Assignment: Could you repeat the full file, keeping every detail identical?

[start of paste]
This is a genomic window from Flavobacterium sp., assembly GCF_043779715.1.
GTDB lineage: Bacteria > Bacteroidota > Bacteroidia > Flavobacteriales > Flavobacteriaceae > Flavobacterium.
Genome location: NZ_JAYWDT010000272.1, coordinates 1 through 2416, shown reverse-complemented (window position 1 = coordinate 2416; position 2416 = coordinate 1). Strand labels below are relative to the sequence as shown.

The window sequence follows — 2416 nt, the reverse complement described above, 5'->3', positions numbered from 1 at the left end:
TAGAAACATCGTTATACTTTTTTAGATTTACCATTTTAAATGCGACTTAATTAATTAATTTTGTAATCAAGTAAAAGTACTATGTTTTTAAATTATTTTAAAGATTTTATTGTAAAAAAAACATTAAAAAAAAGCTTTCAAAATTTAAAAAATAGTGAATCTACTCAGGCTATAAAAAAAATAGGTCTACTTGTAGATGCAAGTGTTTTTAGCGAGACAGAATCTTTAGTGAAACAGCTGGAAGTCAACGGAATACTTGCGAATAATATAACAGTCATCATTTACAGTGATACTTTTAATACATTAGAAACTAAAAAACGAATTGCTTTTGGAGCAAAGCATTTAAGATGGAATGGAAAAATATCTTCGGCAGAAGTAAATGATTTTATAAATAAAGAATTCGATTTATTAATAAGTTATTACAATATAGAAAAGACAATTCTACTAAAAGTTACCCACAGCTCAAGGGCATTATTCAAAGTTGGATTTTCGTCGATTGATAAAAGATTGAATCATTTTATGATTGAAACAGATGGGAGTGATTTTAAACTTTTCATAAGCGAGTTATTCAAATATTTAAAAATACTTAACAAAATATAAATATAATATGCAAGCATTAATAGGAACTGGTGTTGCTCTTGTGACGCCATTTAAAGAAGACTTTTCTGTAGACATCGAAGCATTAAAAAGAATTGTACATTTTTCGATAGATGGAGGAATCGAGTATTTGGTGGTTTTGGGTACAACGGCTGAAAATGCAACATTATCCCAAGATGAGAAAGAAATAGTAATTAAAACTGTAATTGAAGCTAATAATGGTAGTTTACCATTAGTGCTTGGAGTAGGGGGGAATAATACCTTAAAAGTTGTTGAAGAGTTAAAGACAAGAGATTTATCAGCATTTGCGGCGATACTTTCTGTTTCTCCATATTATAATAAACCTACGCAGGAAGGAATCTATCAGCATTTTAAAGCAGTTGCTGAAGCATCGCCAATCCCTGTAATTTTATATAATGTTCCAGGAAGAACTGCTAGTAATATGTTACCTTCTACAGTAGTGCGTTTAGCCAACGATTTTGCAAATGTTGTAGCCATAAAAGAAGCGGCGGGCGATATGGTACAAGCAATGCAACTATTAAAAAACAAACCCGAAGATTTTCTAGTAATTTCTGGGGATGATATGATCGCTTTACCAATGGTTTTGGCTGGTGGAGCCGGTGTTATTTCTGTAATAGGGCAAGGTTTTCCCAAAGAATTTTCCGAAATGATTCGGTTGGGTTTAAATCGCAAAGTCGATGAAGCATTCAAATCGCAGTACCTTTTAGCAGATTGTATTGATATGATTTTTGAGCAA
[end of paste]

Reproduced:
This is a genomic window from Flavobacterium sp., assembly GCF_043779715.1.
GTDB lineage: Bacteria > Bacteroidota > Bacteroidia > Flavobacteriales > Flavobacteriaceae > Flavobacterium.
Genome location: NZ_JAYWDT010000272.1, coordinates 1 through 2416, shown reverse-complemented (window position 1 = coordinate 2416; position 2416 = coordinate 1). Strand labels below are relative to the sequence as shown.

The window sequence follows — 2416 nt, the reverse complement described above, 5'->3', positions numbered from 1 at the left end:
TAGAAACATCGTTATACTTTTTTAGATTTACCATTTTAAATGCGACTTAATTAATTAATTTTGTAATCAAGTAAAAGTACTATGTTTTTAAATTATTTTAAAGATTTTATTGTAAAAAAAACATTAAAAAAAAGCTTTCAAAATTTAAAAAATAGTGAATCTACTCAGGCTATAAAAAAAATAGGTCTACTTGTAGATGCAAGTGTTTTTAGCGAGACAGAATCTTTAGTGAAACAGCTGGAAGTCAACGGAATACTTGCGAATAATATAACAGTCATCATTTACAGTGATACTTTTAATACATTAGAAACTAAAAAACGAATTGCTTTTGGAGCAAAGCATTTAAGATGGAATGGAAAAATATCTTCGGCAGAAGTAAATGATTTTATAAATAAAGAATTCGATTTATTAATAAGTTATTACAATATAGAAAAGACAATTCTACTAAAAGTTACCCACAGCTCAAGGGCATTATTCAAAGTTGGATTTTCGTCGATTGATAAAAGATTGAATCATTTTATGATTGAAACAGATGGGAGTGATTTTAAACTTTTCATAAGCGAGTTATTCAAATATTTAAAAATACTTAACAAAATATAAATATAATATGCAAGCATTAATAGGAACTGGTGTTGCTCTTGTGACGCCATTTAAAGAAGACTTTTCTGTAGACATCGAAGCATTAAAAAGAATTGTACATTTTTCGATAGATGGAGGAATCGAGTATTTGGTGGTTTTGGGTACAACGGCTGAAAATGCAACATTATCCCAAGATGAGAAAGAAATAGTAATTAAAACTGTAATTGAAGCTAATAATGGTAGTTTACCATTAGTGCTTGGAGTAGGGGGGAATAATACCTTAAAAGTTGTTGAAGAGTTAAAGACAAGAGATTTATCAGCATTTGCGGCGATACTTTCTGTTTCTCCATATTATAATAAACCTACGCAGGAAGGAATCTATCAGCATTTTAAAGCAGTTGCTGAAGCATCGCCAATCCCTGTAATTTTATATAATGTTCCAGGAAGAACTGCTAGTAATATGTTACCTTCTACAGTAGTGCGTTTAGCCAACGATTTTGCAAATGTTGTAGCCATAAAAGAAGCGGCGGGCGATATGGTACAAGCAATGCAACTATTAAAAAACAAACCCGAAGATTTTCTAGTAATTTCTGGGGATGATATGATCGCTTTACCAATGGTTTTGGCTGGTGGAGCCGGTGTTATTTCTGTAATAGGGCAAGGTTTTCCCAAAGAATTTTCCGAAATGATTCGGTTGGGTTTAAATCGCAAAGTCGATGAAGCATTCAAATCGCAGTACCTTTTAGCAGATTGTATTGATATGATTTTTGAGCAA